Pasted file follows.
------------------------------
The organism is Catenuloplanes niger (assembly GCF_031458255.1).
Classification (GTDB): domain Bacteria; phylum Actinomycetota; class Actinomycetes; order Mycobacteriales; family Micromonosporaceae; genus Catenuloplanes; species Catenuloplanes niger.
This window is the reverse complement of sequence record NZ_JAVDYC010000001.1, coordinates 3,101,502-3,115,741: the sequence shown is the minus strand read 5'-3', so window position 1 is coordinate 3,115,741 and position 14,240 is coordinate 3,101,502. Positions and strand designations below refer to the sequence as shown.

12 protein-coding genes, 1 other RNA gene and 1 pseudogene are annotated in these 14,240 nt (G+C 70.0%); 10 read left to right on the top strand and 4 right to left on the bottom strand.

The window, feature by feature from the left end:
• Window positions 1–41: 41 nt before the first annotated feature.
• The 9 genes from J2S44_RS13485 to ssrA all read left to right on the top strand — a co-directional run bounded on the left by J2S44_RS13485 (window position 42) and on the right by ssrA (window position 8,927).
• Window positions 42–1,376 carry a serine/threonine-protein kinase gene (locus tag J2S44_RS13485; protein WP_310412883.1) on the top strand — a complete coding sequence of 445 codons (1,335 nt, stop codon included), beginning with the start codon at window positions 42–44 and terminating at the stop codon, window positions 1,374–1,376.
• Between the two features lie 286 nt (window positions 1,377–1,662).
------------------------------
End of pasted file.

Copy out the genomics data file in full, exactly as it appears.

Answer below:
The organism is Catenuloplanes niger (assembly GCF_031458255.1).
Classification (GTDB): domain Bacteria; phylum Actinomycetota; class Actinomycetes; order Mycobacteriales; family Micromonosporaceae; genus Catenuloplanes; species Catenuloplanes niger.
This window is the reverse complement of sequence record NZ_JAVDYC010000001.1, coordinates 3,101,502-3,115,741: the sequence shown is the minus strand read 5'-3', so window position 1 is coordinate 3,115,741 and position 14,240 is coordinate 3,101,502. Positions and strand designations below refer to the sequence as shown.

12 protein-coding genes, 1 other RNA gene and 1 pseudogene are annotated in these 14,240 nt (G+C 70.0%); 10 read left to right on the top strand and 4 right to left on the bottom strand.

The window, feature by feature from the left end:
• Window positions 1–41: 41 nt before the first annotated feature.
• The 9 genes from J2S44_RS13485 to ssrA all read left to right on the top strand — a co-directional run bounded on the left by J2S44_RS13485 (window position 42) and on the right by ssrA (window position 8,927).
• Window positions 42–1,376 carry a serine/threonine-protein kinase gene (locus tag J2S44_RS13485; protein WP_310412883.1) on the top strand — a complete coding sequence of 445 codons (1,335 nt, stop codon included), beginning with the start codon at window positions 42–44 and terminating at the stop codon, window positions 1,374–1,376.
• Between the two features lie 286 nt (window positions 1,377–1,662).